IN REVERSE CHRONOLOGICAL ORDER
An "air doll" suddenly come to life one day. Without her owner knowing, she goes for a walk around town and falls in love with Junichi. She starts to date Junichi and gets a job at the same store where he works. Everything seems to be going perfect for her until something unexpected happens.
Director: Hirokazu Koreeda (Fourth Film)
A film about loneliness in the big city - which couldn't be any truer to me, someone who lives in a big city (London) and yearns to leave the big city forever, never to come back, never to feel the cold handed loneliness of the big city because the big city is shitty and the big city isn't what I want it to be.
The "Big City" represents everything wrong with society - essentially a chasm to store humans so they can safely work and fuck in their own little freedoms. Freedoms *given* to them by those with freedoms themselves. We are often told that we are completely free but that is not…
Air Doll is the story of Nozomi (Bae Doona), an inflatable sex doll who miraculously comes to life! The film follows Nozomi as she explores life outside her owner's home during the hours he is away at work. Fueled by curiousity she starts to interact with the local people and even finds herself a job at the local video store.
The story starts with Nozomi's first tentative excursions outside and provides humour from her limited and confused view of humans causing some funny interactions. The film's main theme is the isolation of modern city life (Nozomi is told by a local 'most people are empty inside') and it shows well how people, although lonely, will pass many others in the…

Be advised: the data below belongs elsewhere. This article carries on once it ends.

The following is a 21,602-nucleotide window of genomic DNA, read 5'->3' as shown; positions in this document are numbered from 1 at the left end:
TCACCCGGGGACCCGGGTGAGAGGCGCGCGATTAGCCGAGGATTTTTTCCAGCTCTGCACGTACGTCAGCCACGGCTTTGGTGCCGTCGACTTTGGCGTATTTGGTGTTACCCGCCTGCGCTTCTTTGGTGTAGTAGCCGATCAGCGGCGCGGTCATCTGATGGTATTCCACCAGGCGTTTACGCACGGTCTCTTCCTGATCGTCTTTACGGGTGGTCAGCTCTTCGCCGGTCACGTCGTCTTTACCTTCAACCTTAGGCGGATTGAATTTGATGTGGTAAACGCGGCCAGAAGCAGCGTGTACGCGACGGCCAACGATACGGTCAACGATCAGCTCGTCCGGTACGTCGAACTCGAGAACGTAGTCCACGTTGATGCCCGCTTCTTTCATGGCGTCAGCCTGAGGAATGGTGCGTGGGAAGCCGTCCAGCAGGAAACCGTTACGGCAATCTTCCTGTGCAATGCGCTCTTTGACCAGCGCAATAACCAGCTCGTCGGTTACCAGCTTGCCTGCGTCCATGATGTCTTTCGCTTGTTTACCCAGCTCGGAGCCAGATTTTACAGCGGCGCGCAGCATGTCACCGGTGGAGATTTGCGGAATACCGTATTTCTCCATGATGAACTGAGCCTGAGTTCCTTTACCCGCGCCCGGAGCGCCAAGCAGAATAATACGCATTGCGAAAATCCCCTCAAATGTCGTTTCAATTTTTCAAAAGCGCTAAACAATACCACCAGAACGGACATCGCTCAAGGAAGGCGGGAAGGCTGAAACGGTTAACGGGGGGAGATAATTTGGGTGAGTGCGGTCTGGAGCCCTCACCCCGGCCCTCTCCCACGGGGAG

It is the little things which breathe life into Air Doll. Like how Kore-eda chooses to comment on humanity through a blow-up doll protagonist. How an old man talking about the hollowness of modern humans is ironically affirming for such protagonist (one of the most delightfully surprising moments I have come across in my recent cinema viewing). How an in-film flurry of giddy film buff references refreshingly take on new meaning when pondered by an unwitting newbie (Me & Earl & the Dying Girl would be green with envy). Kore-eda's best work is both lightly charming and subtly devastating in its realism, and by extension his body of work is at its most signature when engaging with questions of humanity through the…